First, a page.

As far as I’m aware, most of the biggest EA organizations are heavy users of Slack, which is somewhat better on these fronts than email. They’re also generally friendly to researchers who have a personal policy of checking email infrequently (as it’s widely recognized how distracting email can be).
I’m in favor of much of what this article recommends; I just think we’re on that path already. (I’d be interested to see concrete anti-email suggestions that could push us even further, though!)
Could you explain how Slack is better on these fronts than email? My intuition is that Slack would be worse on these fronts than email (I think in part because I’ve seen one or two medium posts that talk about the always on IM culture and how it makes it harder to do focused work).
Slack’s not perfect, but here are some features I like:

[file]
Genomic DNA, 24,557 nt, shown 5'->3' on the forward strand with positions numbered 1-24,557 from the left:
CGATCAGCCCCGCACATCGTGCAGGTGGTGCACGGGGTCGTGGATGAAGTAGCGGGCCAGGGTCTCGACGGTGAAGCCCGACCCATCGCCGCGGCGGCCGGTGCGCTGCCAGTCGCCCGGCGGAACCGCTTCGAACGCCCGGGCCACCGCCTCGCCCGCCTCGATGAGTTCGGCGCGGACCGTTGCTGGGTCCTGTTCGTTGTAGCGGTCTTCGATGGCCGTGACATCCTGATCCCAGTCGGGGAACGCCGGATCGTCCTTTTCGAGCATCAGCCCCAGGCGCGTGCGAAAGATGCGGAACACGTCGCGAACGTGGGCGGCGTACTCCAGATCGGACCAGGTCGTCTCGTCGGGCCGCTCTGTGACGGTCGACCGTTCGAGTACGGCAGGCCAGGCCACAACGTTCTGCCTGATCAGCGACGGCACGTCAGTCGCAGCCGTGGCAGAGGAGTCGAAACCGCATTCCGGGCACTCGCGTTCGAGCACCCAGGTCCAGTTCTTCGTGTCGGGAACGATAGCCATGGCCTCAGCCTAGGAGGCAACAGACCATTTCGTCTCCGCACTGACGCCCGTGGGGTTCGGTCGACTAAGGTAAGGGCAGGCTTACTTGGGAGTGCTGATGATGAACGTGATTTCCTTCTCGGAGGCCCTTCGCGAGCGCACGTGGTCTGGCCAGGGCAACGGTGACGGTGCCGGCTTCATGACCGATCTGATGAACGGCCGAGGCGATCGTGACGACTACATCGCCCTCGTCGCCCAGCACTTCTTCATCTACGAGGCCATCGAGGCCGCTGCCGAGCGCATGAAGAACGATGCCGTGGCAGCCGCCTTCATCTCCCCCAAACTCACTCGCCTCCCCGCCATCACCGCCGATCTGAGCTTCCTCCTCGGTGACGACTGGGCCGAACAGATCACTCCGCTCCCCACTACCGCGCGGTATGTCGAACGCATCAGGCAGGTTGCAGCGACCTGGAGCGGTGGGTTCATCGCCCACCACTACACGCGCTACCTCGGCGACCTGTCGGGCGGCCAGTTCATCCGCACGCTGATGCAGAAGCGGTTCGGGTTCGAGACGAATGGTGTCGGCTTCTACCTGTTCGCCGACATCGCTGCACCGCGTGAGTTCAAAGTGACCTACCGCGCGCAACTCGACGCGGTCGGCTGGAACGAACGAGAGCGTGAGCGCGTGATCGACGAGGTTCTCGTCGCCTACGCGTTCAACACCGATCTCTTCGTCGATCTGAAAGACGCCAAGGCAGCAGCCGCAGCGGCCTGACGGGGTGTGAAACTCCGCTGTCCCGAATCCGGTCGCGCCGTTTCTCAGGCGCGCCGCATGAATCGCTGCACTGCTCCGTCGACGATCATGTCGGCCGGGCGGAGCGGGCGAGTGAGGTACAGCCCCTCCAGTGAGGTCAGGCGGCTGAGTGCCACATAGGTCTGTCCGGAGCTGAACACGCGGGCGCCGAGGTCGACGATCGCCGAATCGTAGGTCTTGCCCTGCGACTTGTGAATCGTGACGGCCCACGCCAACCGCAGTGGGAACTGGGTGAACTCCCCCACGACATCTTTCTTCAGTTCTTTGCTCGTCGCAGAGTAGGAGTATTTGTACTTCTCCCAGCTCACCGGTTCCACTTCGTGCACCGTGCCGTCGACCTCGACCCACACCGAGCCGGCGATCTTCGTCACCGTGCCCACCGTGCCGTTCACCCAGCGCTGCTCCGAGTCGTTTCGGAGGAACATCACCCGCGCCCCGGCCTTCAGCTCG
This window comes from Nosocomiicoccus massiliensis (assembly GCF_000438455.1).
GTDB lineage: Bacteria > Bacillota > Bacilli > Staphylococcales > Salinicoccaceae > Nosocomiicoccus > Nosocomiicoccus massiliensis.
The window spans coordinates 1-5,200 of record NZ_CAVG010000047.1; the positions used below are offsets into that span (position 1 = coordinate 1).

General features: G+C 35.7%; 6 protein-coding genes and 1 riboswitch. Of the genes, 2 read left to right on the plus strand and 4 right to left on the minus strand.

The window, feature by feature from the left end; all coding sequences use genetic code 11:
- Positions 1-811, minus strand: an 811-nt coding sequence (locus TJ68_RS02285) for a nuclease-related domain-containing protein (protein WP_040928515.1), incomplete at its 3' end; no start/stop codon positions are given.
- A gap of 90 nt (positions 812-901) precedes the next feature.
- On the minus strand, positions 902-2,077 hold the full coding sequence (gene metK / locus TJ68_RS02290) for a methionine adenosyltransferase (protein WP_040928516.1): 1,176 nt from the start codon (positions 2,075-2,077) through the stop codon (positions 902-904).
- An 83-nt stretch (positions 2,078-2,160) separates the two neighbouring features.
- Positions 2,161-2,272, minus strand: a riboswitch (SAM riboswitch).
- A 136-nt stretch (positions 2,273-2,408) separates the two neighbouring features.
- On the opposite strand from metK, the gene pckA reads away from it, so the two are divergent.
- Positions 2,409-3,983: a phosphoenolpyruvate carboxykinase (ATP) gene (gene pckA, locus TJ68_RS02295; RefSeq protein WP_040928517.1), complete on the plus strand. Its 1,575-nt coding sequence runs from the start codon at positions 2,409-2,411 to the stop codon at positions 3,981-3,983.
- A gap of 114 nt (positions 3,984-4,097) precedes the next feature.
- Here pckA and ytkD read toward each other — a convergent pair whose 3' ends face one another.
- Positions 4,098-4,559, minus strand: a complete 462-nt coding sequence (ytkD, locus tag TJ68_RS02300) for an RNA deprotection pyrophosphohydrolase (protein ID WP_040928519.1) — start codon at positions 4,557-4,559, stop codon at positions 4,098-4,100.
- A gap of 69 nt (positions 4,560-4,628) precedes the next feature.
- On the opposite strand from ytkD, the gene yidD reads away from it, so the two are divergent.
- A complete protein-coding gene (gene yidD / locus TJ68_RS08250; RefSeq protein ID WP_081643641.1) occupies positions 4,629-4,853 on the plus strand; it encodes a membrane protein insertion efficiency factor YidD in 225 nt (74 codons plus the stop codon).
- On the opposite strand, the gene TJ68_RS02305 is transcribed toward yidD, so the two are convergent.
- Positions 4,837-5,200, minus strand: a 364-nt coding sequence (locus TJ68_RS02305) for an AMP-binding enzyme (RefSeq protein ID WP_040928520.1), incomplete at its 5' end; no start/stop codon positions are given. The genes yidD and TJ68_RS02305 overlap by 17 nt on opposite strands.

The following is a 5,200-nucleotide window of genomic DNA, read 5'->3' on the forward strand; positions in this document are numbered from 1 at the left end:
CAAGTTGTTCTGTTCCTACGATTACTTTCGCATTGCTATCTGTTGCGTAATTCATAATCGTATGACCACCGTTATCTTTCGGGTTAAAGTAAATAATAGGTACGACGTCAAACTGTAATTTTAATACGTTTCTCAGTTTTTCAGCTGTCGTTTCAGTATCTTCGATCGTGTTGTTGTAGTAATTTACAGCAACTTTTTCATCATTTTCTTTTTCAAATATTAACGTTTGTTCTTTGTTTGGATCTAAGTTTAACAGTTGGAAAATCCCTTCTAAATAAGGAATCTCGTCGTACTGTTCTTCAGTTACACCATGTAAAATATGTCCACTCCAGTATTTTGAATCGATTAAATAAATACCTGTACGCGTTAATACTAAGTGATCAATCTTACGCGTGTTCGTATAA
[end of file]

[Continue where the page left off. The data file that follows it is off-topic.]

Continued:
Emotes let you “respond” to a message in less than a second with zero typing. At CEA, we have an “eyes” emote that means “I’ve seen this message”, which saves me 30 seconds over sending a “thanks for sending this, I’ve read it” email. We have lots of other emotes that stand in for other kinds of quick messages. I send a lot less email at CEA than I did in my most recent corporate job, at a tech firm with pretty standard messaging practices.
Channels act as a proactive sorting system. CEA has an “important” channel for time-sensitive things that everyone should read and a “general” channel for things that everyone should read, but that aren’t time-sensitive. If all the messages on those channels were emails, I’d wind up reading them all as they came in, but in Slack I can ignore most of them until I hit the time in my day when I want to catch up on messages, without spending any energy on sorting.
Slack also has a feature that lets you set “statuses” in the same way the HBR article discusses (e.g. “working on important thing, available after 4:00 pm”), which takes less time than writing an auto-reply and also doesn’t add dozens of automated emails to other people’s inboxes when they try contacting you.